Historical performance

The twenty-first century has been particularly profitable for commercial landlords. Over the past two decades, commercial real estate has been generating average annual returns of 9.5%, according to the National Council of Real Estate Investment Fiduciaries.

During that same period, the annual returns generated by farmland have averaged more than 11%. Among real estate, stocks, bonds, and gold, farmland is the only asset to average double-digit returns over the past three decades.

More recently, the National Agricultural Statistical Survey found that the value of farmland has risen more than 7% in 2021 alone.

“This all comes down to the fact that the value of farmland is underpinned by its vital role in our economy and our global food supply,” says Artem Milinchuk, founder and CEO of FarmTogether, an online platform that is enabling investors to purchase shares in U.S. farms for the first time.

“People will always need to eat.”

The diversification equation

Farmer in tractor preparing land with seedbed cultivator
oticki / Shutterstock

Both commercial real estate and farmland make for excellent portfolio diversifiers. In addition to being uncorrelated with ups and downs of the stock and bond markets, they’re both largely insulated from any sudden tumult in residential real estate, too.

Adding both commercial properties and farmland to your portfolio can be a powerful diversification play.

When the economy’s sputtering and commercial tenants are finding it hard to cover their costs, landlords are hard-pressed to increase rents or sell their properties for full market value. Holding farmland, whose products remain in demand no matter what shape the economy’s in, can take the pressure off your commercial investments and keep the returns rolling in.

Because investing in farmland through FarmTogether costs a fraction of what you’d spend on even a modest, one-story office building, there can be room for both residential and agricultural real estate in many accredited investors' portfolios. You can diversify even further by investing in different kinds of farms.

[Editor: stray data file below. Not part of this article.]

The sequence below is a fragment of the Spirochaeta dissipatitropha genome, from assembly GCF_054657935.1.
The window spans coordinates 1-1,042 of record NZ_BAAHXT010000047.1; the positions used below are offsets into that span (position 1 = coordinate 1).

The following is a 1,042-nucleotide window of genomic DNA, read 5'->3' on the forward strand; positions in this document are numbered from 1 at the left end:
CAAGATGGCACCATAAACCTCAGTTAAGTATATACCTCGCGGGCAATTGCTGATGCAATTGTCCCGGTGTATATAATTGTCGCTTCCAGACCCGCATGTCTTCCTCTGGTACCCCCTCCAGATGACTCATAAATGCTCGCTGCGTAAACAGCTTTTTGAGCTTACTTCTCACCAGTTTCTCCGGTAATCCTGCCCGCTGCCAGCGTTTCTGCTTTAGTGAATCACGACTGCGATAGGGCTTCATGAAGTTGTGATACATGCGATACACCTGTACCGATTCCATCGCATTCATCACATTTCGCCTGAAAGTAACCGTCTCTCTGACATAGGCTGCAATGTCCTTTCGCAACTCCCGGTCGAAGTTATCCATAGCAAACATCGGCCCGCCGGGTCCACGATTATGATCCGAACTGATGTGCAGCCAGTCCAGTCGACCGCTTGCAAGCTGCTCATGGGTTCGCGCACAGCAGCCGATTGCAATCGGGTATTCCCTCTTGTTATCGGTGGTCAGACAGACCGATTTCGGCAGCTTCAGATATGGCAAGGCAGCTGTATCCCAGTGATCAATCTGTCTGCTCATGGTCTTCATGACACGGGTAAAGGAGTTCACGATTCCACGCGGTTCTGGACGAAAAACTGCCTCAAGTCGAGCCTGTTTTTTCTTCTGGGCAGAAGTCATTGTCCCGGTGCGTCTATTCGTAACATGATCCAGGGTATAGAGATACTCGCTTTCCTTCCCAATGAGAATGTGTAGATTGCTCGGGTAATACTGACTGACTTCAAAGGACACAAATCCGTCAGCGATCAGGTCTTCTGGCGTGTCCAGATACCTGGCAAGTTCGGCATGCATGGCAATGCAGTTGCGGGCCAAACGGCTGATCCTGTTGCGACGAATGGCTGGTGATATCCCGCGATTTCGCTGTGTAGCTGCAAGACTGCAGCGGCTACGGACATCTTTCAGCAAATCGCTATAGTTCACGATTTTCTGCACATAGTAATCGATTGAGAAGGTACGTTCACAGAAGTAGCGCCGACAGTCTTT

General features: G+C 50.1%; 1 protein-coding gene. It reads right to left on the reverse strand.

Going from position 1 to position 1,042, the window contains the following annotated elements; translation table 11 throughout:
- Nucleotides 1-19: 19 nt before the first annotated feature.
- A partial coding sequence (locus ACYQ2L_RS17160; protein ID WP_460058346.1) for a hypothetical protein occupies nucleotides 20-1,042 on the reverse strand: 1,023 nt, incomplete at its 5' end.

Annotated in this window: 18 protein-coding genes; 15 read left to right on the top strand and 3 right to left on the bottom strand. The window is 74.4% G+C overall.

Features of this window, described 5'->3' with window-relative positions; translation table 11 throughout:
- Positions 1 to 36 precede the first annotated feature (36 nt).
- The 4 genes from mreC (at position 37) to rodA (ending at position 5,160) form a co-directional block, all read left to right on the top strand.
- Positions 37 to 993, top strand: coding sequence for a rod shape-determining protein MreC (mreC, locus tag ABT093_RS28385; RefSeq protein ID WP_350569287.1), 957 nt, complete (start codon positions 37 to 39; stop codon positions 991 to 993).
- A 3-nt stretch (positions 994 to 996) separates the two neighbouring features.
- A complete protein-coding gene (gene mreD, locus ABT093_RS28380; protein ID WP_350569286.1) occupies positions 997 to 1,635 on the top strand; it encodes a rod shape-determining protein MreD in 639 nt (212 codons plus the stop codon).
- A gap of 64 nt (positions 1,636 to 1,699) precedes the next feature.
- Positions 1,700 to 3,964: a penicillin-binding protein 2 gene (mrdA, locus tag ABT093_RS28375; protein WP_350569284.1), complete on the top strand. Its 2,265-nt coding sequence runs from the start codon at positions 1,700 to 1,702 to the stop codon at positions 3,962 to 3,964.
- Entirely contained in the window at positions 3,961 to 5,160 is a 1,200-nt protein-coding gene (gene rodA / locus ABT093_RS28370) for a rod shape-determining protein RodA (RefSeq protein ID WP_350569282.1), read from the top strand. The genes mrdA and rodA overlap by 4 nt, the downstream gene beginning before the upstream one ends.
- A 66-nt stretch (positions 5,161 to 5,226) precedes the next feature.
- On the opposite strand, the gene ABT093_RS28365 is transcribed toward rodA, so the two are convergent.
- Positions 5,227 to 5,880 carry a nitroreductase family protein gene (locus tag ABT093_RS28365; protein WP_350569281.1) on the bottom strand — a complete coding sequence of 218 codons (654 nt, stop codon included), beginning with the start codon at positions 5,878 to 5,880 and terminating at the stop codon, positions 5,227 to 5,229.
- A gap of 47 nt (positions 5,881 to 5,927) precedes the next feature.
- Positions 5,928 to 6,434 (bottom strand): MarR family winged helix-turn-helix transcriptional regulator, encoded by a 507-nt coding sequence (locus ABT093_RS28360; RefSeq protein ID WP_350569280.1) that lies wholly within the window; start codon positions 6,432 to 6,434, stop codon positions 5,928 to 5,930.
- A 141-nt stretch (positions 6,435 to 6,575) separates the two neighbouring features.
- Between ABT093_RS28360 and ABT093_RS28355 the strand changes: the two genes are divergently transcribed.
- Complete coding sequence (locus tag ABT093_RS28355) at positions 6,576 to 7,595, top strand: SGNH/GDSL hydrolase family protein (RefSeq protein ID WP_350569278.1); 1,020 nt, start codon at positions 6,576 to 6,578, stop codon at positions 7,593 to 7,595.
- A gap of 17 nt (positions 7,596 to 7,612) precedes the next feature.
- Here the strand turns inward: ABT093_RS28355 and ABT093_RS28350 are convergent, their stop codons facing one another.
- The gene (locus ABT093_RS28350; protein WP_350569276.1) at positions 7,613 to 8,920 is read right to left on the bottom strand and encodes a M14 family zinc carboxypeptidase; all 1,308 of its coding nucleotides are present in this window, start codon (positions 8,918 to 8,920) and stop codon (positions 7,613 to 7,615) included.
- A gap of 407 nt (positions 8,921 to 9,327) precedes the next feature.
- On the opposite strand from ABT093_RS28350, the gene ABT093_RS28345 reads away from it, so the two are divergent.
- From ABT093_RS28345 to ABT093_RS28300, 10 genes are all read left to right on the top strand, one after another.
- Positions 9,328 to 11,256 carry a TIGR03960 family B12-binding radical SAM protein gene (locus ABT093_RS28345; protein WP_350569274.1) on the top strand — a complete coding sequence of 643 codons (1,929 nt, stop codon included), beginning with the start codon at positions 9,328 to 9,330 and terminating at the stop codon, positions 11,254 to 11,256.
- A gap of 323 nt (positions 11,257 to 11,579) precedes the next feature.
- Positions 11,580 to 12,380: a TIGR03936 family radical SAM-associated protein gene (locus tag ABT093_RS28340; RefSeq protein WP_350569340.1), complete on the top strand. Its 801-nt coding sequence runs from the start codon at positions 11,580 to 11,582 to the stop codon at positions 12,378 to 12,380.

“We encourage our investors to diversify across various crops and geographies,” Milinchuk says, adding that FarmTogether investors can invest in both high-risk/high-return and low-risk/low-margin crops, much like they would when picking stocks.

The inflation-busting appeal of real assets

In a world of meme stocks and blockchain, owning real assets can have a certain grounding effect for investors. But they have a lot more to offer than just being familiar and easy to understand.

Real assets, like commercial real estate and farmland, can be an ideal investment vehicle at times of high inflation, as their value doesn’t erode. Rents don’t fall because of inflation; food prices definitely don’t decline.

Because its products become no less necessary when prices increase, farmland has established itself as a particularly solid hedge against inflation. The TIAA Center for Farmland Research found that farmland returns have outperformed the consumer price index, the standard used for measuring inflation, by an average of 7.7% over the past 50 years.